This post was taken from a letter Utah Chamber Artists received from an audience member at our Christmas concert on Monday, December 3, 2018.
The selection of the little match girl passion for the first half of the concert was a programming stroke of genius and very moving. The piece itself was an “unusual” arrangement and, if performed without context, may have been disturbing or weird to some. Yet, when placed in context of UCA’s support of The INN Between’ s mission and it being close to Christmas, it highlighted the value and necessity of what The INN does for our homeless population. I know of no one who would want their parents to die being suffering and unnoticed on the street. We try to keep our parents in the nicest conditions we can, providing them food, shelter, and love until their bodies can no longer sustain life. We are there for them when they need support and frequently are there when their life ends. They die a dignified death because we care. We do not know what circumstances led to others sleeping in the street or not having relatives or friends there to support them. The homeless are someone’s child and may even have children of their own. If we can’t imagine allowing our parents or children suffering, alone, forgotten, and dying in the streets
The piece was incredibly difficult with changing rhythms and meter, a complex text, many difficult harmonies, and odd-interval pitches that seemed to come out of nowhere. The performance must have been physically and emotionally draining. There are few choirs that would even attempt to perform that piece and far less who could pull it off. UCA is one of the few who can and who can do it well. Monday’s concert was proof of that. The blue jeans, lighting, percussion support, and even the dancer (I’m not a fan of dancers and choirs together as the dancing generally distracts me from the music) added to the performance and helped to convey the powerful message contained in the story of the Little Match Girl. It wholly supported the mission of The INN Between., then we should not ignore those who have encountered insurmountable challenges in life and have found themselves homeless, living, and dying on the streets. The INN provides resources, care, and a dignified death to those who would otherwise die alone and forgotten. Kudos to UCA for their selection and performance of the little match girl passion.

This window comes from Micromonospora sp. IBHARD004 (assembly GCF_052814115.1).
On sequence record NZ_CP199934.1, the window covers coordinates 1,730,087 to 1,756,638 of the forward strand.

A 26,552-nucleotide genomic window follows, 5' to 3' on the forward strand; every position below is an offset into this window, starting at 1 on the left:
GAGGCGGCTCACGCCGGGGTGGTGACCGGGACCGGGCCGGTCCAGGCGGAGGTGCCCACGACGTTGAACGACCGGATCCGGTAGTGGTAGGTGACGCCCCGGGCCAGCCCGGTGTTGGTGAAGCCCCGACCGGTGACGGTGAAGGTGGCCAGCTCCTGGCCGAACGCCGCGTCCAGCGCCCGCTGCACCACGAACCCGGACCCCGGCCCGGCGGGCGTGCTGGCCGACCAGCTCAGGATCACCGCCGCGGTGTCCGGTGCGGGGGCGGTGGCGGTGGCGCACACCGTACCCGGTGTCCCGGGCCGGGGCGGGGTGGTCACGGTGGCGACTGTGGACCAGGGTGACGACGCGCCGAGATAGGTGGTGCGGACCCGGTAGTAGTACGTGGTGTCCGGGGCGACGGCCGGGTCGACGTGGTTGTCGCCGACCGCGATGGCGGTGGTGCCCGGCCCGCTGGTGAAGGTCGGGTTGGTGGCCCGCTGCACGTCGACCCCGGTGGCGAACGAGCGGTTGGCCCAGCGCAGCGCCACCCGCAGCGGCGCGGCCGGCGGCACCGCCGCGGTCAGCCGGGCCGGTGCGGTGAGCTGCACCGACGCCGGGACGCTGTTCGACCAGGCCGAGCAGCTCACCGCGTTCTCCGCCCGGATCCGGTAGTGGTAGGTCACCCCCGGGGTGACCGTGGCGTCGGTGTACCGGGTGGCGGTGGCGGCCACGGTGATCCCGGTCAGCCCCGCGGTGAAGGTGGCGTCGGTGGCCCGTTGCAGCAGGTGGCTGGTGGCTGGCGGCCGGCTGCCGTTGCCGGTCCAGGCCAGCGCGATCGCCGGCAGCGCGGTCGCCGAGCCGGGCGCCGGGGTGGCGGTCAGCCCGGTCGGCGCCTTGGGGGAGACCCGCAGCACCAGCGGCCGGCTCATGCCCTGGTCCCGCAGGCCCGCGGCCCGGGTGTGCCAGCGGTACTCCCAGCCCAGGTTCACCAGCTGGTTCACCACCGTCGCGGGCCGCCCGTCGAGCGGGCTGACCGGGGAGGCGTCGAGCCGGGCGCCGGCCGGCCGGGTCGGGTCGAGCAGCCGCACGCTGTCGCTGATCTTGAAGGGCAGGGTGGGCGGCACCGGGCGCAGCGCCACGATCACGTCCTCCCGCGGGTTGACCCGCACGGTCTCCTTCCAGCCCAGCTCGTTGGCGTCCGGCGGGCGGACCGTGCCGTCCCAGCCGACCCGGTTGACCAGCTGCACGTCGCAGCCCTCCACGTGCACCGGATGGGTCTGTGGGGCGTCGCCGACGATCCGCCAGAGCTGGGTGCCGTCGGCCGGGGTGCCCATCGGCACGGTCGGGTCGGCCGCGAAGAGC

As for the second half, what can I say? Hearing Handel’s Messiah choruses done by a group that can actually separate the notes during the runs in “For Unto us a Child is Born” and “All We Like Sheep” without slowing down the tempo is magical. The extended standing ovation is evidence of what the rest of the audience thought about the concert. I must admit that I was very touched by the entirety of the performance.
Thank you for all you do for UCA and for the Arts in Utah.
— Rob Baskin